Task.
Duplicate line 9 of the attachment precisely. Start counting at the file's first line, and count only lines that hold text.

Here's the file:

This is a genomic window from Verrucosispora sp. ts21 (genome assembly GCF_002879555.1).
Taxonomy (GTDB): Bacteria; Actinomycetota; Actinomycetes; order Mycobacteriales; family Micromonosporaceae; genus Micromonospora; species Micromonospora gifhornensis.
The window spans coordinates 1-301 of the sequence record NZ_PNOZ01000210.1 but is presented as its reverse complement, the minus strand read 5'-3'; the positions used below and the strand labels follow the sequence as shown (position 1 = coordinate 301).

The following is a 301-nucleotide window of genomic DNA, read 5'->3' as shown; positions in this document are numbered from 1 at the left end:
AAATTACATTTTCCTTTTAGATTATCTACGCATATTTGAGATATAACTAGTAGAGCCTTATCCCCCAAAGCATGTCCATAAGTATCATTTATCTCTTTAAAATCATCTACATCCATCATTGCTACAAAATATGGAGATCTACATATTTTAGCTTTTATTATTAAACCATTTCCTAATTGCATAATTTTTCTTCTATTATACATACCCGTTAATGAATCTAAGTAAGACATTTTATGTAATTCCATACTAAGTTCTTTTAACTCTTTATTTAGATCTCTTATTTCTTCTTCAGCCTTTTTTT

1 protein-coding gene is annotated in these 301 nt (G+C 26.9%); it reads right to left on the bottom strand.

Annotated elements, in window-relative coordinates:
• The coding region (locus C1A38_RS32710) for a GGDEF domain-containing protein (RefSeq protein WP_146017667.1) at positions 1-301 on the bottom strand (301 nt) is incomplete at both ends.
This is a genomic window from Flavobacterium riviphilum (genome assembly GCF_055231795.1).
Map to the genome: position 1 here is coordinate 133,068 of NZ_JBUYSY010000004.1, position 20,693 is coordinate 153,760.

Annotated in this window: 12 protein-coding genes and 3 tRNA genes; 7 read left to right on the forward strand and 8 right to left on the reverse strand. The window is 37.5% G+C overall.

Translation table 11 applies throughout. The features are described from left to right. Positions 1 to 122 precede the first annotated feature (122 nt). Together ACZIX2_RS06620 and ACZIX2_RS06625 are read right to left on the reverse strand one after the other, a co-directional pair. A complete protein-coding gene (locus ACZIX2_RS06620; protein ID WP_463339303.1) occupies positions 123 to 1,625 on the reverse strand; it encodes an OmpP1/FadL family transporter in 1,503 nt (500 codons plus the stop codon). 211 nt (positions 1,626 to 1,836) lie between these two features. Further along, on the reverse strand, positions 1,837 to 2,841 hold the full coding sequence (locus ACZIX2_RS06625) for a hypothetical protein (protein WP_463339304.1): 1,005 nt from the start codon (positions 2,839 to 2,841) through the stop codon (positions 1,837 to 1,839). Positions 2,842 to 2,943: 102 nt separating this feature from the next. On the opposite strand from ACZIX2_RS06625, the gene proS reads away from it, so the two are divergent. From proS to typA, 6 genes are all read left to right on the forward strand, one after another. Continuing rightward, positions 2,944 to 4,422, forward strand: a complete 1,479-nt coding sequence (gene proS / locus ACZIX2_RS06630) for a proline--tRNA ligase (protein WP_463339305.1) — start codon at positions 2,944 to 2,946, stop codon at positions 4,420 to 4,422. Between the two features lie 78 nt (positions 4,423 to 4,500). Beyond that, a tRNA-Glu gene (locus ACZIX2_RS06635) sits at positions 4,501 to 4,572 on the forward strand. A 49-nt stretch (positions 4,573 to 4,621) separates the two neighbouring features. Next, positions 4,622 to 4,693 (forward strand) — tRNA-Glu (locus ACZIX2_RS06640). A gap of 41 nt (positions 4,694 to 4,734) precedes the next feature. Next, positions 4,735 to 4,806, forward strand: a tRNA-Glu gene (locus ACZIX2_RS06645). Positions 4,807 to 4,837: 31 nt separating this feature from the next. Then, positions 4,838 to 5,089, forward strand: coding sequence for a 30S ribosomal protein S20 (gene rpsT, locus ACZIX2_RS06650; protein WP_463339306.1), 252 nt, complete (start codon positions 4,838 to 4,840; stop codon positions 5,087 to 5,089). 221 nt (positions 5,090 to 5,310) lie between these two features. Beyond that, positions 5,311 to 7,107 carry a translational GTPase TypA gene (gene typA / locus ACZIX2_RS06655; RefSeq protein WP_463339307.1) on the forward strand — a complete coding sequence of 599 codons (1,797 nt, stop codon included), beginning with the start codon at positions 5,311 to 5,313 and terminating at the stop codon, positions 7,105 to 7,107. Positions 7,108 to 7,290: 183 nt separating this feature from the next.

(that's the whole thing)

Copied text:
This is a genomic window from Flavobacterium riviphilum (genome assembly GCF_055231795.1).